An organic approach to water treatment
Robert Denny, Sales Manager at Veolia Water Technologies UK (VWT UK) describes the benefits of specifying alternative organic coagulants over traditional inorganic solutions. He discusses how modern solutions enable safer, more sustainable working practices that can be used across a wide range of wastewater applications.
Coagulants form an essential part of the water treatment process, helping to optimise the entire water cycle. Inorganic coagulants are the conventional ‘tried and tested’ choice for companies that have wastewater treatment equipment including Dissolved Air Flotation. At VWT, we have evolved and improved our equipment range we have also evolved our chemistry range that include organic coagulants from a natural sustainable source.
Inorganic coagulants are still utilised, and have a role to play - but in many instances there are alternatives that offer advantages. In the past, this might have been due to a lack of choice on the market, but today, suppliers like VWT UK offer state-of-the-art, environmentally friendly water treatment chemicals.
There are a number of different types of inorganic coagulants, but they largely function in the same way. The most common solution is poly-aluminium chloride (PAC) which is routinely used across industrial applications. The coagulant destabilises impurities in the water, in a process known as sweep flocculation.
While this process removes impurities from the water it also further adds to the overall sludge volume, due the strongly acidic nature of the coagulant, which requires pH adjustment using sodium hydroxide. Creating additional sludge called aluminium hydroxide, hich ultimately needs to be treated and removed.
Not only is removing the sludge a time-consuming endeavour, but it normally requires off-site disposal. Which requires large vacuum tankers to safely remove the sludge from site. In turn, this removal requires firms to spend money on transport costs and will add to the site’s overall carbon footprint. With environmental concerns more important than ever before, this alone is leading many site managers to consider alternative solutions.
Poor quality effluent
PAC is a very effective coagulant and still has a strong place in effluent treatment, especially in the removal of phosphates in drinking water and industrial applications. In other applications specifically in the treatment of wastewater from the food and beverage industry PAC does have a weakness. For PAC to perform well the pH of the effluent needs to be relatively neutral.
The pH of the effluent stream must be maintained at pH 7-8 to ensure effective treatment. This can be compromised by poor pH control and unstable treatment. Resulting in poor quality effluent going to sewer and risk of being out of consent and higher MOGDEN charges. This can be a constant worry for site engineers who can struggle with maintaining consent and control.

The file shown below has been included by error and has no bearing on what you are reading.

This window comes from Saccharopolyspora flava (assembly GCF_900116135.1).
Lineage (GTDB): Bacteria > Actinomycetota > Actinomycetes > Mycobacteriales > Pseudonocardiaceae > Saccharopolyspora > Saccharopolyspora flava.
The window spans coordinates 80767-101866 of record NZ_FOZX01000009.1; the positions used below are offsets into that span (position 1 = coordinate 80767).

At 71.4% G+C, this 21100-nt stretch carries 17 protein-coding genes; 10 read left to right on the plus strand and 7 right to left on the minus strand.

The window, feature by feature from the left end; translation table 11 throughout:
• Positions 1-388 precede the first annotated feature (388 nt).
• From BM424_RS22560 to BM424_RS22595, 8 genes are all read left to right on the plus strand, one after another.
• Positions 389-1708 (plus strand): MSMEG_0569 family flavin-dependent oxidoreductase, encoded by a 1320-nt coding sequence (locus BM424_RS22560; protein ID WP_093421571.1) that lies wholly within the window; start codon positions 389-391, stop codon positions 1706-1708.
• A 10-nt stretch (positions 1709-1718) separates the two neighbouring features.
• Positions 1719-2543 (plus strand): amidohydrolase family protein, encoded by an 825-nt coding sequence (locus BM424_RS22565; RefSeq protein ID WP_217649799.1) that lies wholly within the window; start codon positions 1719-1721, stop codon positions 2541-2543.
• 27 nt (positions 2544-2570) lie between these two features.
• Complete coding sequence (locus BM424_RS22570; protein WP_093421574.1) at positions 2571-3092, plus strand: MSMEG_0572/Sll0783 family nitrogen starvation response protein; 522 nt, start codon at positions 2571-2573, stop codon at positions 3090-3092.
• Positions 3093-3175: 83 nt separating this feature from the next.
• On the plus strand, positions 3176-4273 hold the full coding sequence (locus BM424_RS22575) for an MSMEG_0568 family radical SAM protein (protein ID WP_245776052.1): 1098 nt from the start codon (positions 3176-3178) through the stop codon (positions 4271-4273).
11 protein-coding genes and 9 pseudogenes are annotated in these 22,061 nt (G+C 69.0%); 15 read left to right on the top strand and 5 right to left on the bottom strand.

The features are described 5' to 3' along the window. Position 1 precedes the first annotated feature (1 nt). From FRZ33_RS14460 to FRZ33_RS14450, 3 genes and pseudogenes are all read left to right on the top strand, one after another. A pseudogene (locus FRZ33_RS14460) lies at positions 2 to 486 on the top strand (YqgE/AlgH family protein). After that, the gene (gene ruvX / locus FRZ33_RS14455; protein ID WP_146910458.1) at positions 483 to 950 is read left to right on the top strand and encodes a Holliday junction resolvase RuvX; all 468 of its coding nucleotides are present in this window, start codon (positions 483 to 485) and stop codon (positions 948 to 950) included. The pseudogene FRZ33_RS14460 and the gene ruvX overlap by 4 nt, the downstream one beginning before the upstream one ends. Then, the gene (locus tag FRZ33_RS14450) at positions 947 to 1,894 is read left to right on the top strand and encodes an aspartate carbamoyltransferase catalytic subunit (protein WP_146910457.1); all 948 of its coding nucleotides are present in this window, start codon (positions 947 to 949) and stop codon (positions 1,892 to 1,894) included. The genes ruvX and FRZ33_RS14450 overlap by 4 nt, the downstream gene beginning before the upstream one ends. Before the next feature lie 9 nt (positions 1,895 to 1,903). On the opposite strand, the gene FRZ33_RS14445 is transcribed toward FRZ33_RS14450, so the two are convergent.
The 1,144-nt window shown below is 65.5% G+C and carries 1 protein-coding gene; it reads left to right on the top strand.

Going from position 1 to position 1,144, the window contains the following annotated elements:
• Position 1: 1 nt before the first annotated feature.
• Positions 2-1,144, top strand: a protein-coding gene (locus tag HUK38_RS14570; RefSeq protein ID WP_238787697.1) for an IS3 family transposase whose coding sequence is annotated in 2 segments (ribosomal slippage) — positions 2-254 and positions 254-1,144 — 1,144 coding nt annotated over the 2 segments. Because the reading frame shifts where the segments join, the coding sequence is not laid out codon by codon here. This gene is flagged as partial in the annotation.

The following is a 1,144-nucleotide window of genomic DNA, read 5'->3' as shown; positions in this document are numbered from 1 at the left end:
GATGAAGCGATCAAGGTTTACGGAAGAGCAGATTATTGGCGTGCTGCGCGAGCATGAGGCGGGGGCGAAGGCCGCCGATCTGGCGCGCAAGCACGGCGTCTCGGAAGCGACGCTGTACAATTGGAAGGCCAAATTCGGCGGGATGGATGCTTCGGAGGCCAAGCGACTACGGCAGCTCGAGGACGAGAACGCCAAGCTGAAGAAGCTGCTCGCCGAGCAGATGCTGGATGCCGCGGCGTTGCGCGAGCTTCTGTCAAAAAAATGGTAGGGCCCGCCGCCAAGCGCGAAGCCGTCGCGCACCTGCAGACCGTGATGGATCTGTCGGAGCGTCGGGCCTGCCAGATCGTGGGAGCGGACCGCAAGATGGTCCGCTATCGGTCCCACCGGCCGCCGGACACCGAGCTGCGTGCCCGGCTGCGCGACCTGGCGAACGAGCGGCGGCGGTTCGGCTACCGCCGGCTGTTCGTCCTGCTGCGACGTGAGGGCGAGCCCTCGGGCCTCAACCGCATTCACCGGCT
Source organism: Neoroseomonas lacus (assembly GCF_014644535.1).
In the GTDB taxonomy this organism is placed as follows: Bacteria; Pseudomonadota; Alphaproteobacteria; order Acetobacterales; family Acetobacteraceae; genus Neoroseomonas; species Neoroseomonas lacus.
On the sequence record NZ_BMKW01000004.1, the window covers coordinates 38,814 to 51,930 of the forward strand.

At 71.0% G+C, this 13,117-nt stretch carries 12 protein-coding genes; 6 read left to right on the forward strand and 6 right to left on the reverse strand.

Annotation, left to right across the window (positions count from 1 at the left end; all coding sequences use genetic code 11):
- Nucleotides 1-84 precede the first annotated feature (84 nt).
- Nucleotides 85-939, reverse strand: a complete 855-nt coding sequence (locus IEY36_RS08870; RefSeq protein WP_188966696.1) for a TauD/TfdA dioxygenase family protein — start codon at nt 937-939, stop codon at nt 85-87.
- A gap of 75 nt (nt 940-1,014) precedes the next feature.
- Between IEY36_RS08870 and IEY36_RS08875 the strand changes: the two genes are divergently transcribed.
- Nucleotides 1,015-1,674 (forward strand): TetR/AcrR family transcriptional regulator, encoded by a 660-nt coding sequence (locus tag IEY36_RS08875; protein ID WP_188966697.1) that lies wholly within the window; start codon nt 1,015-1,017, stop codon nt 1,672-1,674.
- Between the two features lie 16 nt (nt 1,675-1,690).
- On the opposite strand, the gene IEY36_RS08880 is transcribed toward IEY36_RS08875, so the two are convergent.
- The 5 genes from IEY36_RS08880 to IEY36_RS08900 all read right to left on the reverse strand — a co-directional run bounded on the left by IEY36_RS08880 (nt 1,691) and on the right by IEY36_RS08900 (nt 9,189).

Organic coagulants work effectively at a wider pH range (4-8) and subsequently there is improved control over a broader span of pH in the system. So less handling of hazardous pH correction chemicals and less input from site engineers to monitor the process conditions. They are also very effective at removing fats, oils and grease (FOGs) from wastewater. Some of our most effective results have been observed in ready meal and oil processing factories.
The environmental concerns around certain inorganic coagulants extends far beyond additional CO2 emissions. For example, waste produced as a by-product of some inorganic coagulants can be highly corrosive and hazardous. As well as posing a risk to staff, this substance can be an environmental threat, particularly if released into wildlife. This concern applies to inorganic coagulants, which have large quantities of heavy metal.
In recent years, people have become more aware about the risks surrounding heavy metal pollution. The phenomena can wreak havoc on natural environments, as well as human and animal health. Organisations that use inorganic coagulants in its processes can be contributing to the cycle of pollution. As such, there is a strong environmental case to choose organic alternatives instead.
Organic coagulants can be applied at a far lower dosage whilst still remaining effective across a wide range of applications. This form of solution naturally produces far lower quantities of sludge. Furthermore, organic coagulants do not consume any alkalinity from the liquid they are added to, which helps to minimise any pH or conductivity changes.
Thanks to its composition, using organic coagulants will not lead to an increase in salt, or metal presence within the liquid. As such, any concerns about pollution are greatly reduced. Such alternatives help to eliminate many of the challenges and allow organisations to operate safer, more sustainable wastewater treatment processes.
Veolia Water Technologies UK has been working on a range of water treatment chemicals, dosing equipment and services, called Hydrex. These chemicals have been specially formulated to optimise operations at water treatment facilities. Alongside other chemical solutions, such as corrosion inhibitors, scale inhibitors and odour control solutions, the Hydrex range features coagulants for use in the water and wastewater sector.
Many of the coagulation solutions are organic, allowing those in the industry to adopt less toxic, more sustainable practices. The comprehensive range has been designed to suit all water needs and is backed by our team of skilled sales and chemical service engineers, trained on water treatment processes, equipment and chemistry.
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